had apparently just sold such an engine. However, I was back to
square one when I spoke to him; he told me he had sold it 15 years
ago and had no idea of its whereabouts!

In May we went to the annual Victorian Extravaganza in
Llandudno, North Wales, and leaving my wife to go around the
stalls, I set off down the engine line taking photos and stopping
at every exhibit asking owners if they knew anyone with a
Nonpareil. Much to my surprise I was given a name and better yet a
telephone number, so I was anxious to get home and follow up this
lead. Initially my hopes were dashed when I telephoned; I was told
he had two Nonpariels, but not a 2 HP. However, when I told him I
wanted to copy the hand plate he said he had one hanging on the
wall and was happy to let me borrow it to get a casting made.
Unfortunately there was no engine that I could use for reference


The original bearings were badly worn, as were most working
parts of the engine. I was faced with two options – bore out the
bearings and line with white metal or make new ones. Not being too
skilled in pouring white metal, I decided to make new bearings and
my credit card took the strain as I ordered 8 inches of cored
leaded bronze. The literature I had by IHC on its gas engines
refers to phosphor bronze bearings, but I consider leaded bronze to
be more appropriate material for these slow revving engines.

Before starting to make the bearings, I had to remove the old
ones to take measurements. After taking out the locking screws I
tried to push out the old bearings with a hammer and brass drift.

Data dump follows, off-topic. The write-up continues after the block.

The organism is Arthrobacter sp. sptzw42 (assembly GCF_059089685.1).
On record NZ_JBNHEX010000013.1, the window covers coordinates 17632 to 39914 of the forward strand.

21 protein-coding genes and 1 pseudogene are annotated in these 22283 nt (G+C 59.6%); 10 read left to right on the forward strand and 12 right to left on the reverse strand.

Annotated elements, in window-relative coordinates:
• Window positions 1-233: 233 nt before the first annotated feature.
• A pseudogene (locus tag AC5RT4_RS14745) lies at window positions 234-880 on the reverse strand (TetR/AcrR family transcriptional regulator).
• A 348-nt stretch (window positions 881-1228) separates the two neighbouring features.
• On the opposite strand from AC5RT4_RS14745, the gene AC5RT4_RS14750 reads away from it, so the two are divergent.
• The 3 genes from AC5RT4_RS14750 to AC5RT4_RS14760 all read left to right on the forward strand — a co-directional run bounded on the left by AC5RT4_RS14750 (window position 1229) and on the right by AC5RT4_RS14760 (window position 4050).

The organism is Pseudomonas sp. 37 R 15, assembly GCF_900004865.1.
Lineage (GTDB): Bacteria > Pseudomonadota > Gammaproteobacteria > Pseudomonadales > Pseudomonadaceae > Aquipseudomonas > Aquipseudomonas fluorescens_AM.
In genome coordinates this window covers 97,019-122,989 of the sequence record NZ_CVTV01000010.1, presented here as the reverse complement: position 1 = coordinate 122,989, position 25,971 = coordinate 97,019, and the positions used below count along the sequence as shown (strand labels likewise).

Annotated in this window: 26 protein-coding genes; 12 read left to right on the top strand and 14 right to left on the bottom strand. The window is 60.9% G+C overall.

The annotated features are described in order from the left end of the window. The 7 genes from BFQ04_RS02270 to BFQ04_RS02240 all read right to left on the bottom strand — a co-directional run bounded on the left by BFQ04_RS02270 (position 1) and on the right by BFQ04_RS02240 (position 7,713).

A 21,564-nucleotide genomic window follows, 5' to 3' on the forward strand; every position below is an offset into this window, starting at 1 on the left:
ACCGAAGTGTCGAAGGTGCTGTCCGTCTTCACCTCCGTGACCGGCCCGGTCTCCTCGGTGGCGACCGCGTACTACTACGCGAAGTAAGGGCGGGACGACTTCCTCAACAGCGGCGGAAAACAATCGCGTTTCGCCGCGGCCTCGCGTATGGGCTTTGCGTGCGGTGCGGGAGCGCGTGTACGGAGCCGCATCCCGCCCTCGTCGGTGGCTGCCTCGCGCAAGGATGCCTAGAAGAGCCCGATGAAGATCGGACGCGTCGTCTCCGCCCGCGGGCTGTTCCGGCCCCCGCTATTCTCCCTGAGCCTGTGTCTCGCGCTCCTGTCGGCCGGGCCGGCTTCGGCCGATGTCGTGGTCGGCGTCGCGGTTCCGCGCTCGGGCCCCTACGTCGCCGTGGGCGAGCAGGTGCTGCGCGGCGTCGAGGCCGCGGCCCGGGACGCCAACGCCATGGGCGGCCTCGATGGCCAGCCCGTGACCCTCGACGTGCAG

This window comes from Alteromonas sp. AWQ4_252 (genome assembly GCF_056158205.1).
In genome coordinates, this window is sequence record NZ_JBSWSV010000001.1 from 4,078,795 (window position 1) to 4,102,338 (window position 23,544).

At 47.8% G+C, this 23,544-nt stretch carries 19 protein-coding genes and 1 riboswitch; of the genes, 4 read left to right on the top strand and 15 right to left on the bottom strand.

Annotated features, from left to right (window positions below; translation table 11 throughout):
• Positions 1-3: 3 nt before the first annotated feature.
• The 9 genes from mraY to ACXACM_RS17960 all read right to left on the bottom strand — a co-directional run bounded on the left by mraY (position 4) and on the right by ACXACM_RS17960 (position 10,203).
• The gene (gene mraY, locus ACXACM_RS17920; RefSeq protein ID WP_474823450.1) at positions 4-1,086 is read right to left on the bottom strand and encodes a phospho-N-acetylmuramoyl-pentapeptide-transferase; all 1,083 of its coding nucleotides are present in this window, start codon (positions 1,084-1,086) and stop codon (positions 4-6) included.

No joy. They were stuck fast.

Plan B was to make a plug to fit the bearing and then pull them
back into the crankcase using a threaded rod. This worked.

To machine the bearings, I drove a temporary plug into the core
of the leaded bronze, which I center drilled so the end of the
bronze could be supported by the tailstock during turning. From the
measurements of the old bearings, I turned the external dimensions
and shoulders for both bearings first and then parted off the
partially finished bearings.

To bore out the internal diameter, I mounted each bearing shell
in the 4-jaw chuck, and concentricity set and checked them using a
dial gauge. When I made the plug to remove the old bearings, I
machined two shoulders on it. One matched the diameter of the
crankshaft minus 0.0005-inch and one the exact diameter plus
0.0001-inch. I then used this as a gauge to ensure boring was

After completing the internal bore, I removed the sharp edges on
the bearing shells with a file and used an old form tool to start
rounding the shoulder that would fit against the web of the
crankshaft. I checked the bearings on the crank for a good running

I pressed the bearings into position and then drilled the grease
and oil-way holes inside the crankcase, plus drilled the dimples
for the retaining bolts with a small power drill. I took care to
ensure all swarf was removed from the bearings and crankcase. I
removed the bearings and set them on the lathe again to cut the
grease grooves to line up with the drilled grease hole. I cut these
by fitting a ground, high speed steel cutter, 0.010-inch wide, in
the boring bar and cutting the groove using the hand wheel on the
lathe saddle with the chuck locked in position. The final task to
fit the bearings was to profile the shoulder that touches the
crankshaft web. Having already removed some of the shoulder with a
form tool when machining, all it needed was the application of
engineer’s blue to the crankshaft and a little repetitive work with
the scraper to ensure a good fit. I then pressed the new bearings
in place, taking care to ensure they were fit to the correct side
and the grease, oil holes and locking screw dimples aligned

After I wiped it with light oil, the crankshaft was put in place
and the crankshaft bearing plate was fitted with an old gasket used
to check that there was sufficient side clearance and the
crankshaft moved freely. It was necessary to re-scrape one of the
bearing shoulders to achieve a good running fit.

I examined the big end bearing next and fit it around the big
end. I guess this had been replaced during the life of the engine,
as there was still plenty of metal – albeit badly scored with
uneven wear. I reduced the thickness of the shims by making some